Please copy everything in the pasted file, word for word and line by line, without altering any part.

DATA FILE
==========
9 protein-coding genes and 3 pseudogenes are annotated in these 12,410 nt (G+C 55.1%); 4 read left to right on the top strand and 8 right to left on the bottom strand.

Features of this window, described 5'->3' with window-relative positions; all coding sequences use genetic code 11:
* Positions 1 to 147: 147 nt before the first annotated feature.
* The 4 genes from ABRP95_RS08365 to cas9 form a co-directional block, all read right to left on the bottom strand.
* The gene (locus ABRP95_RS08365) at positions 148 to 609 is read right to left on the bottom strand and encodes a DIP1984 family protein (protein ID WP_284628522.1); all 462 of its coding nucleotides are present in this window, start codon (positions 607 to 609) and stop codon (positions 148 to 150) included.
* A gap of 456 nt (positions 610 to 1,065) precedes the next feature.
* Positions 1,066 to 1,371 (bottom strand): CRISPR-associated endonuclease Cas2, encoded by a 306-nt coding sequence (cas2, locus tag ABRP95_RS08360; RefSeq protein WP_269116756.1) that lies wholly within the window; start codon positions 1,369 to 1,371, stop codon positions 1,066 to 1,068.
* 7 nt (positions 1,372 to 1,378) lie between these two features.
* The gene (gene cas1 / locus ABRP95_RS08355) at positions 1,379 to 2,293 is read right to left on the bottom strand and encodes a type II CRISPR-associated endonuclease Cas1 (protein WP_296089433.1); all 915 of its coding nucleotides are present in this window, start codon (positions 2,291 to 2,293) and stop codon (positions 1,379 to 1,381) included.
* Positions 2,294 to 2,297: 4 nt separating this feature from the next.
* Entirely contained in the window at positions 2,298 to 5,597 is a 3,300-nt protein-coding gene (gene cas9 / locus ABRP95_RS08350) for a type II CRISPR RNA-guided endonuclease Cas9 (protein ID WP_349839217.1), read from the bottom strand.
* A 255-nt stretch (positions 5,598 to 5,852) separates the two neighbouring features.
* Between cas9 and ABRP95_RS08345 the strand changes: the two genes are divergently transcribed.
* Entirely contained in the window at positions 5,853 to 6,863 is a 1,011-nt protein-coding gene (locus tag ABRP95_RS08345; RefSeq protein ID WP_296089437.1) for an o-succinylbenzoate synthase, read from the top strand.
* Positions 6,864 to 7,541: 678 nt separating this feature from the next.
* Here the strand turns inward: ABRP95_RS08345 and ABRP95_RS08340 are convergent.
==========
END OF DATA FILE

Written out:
9 protein-coding genes and 3 pseudogenes are annotated in these 12,410 nt (G+C 55.1%); 4 read left to right on the top strand and 8 right to left on the bottom strand.

Features of this window, described 5'->3' with window-relative positions; all coding sequences use genetic code 11:
* Positions 1 to 147: 147 nt before the first annotated feature.
* The 4 genes from ABRP95_RS08365 to cas9 form a co-directional block, all read right to left on the bottom strand.
* The gene (locus ABRP95_RS08365) at positions 148 to 609 is read right to left on the bottom strand and encodes a DIP1984 family protein (protein ID WP_284628522.1); all 462 of its coding nucleotides are present in this window, start codon (positions 607 to 609) and stop codon (positions 148 to 150) included.
* A gap of 456 nt (positions 610 to 1,065) precedes the next feature.
* Positions 1,066 to 1,371 (bottom strand): CRISPR-associated endonuclease Cas2, encoded by a 306-nt coding sequence (cas2, locus tag ABRP95_RS08360; RefSeq protein WP_269116756.1) that lies wholly within the window; start codon positions 1,369 to 1,371, stop codon positions 1,066 to 1,068.
* 7 nt (positions 1,372 to 1,378) lie between these two features.
* The gene (gene cas1 / locus ABRP95_RS08355) at positions 1,379 to 2,293 is read right to left on the bottom strand and encodes a type II CRISPR-associated endonuclease Cas1 (protein WP_296089433.1); all 915 of its coding nucleotides are present in this window, start codon (positions 2,291 to 2,293) and stop codon (positions 1,379 to 1,381) included.
* Positions 2,294 to 2,297: 4 nt separating this feature from the next.
* Entirely contained in the window at positions 2,298 to 5,597 is a 3,300-nt protein-coding gene (gene cas9 / locus ABRP95_RS08350) for a type II CRISPR RNA-guided endonuclease Cas9 (protein ID WP_349839217.1), read from the bottom strand.
* A 255-nt stretch (positions 5,598 to 5,852) separates the two neighbouring features.
* Between cas9 and ABRP95_RS08345 the strand changes: the two genes are divergently transcribed.
* Entirely contained in the window at positions 5,853 to 6,863 is a 1,011-nt protein-coding gene (locus tag ABRP95_RS08345; RefSeq protein ID WP_296089437.1) for an o-succinylbenzoate synthase, read from the top strand.
* Positions 6,864 to 7,541: 678 nt separating this feature from the next.
* Here the strand turns inward: ABRP95_RS08345 and ABRP95_RS08340 are convergent.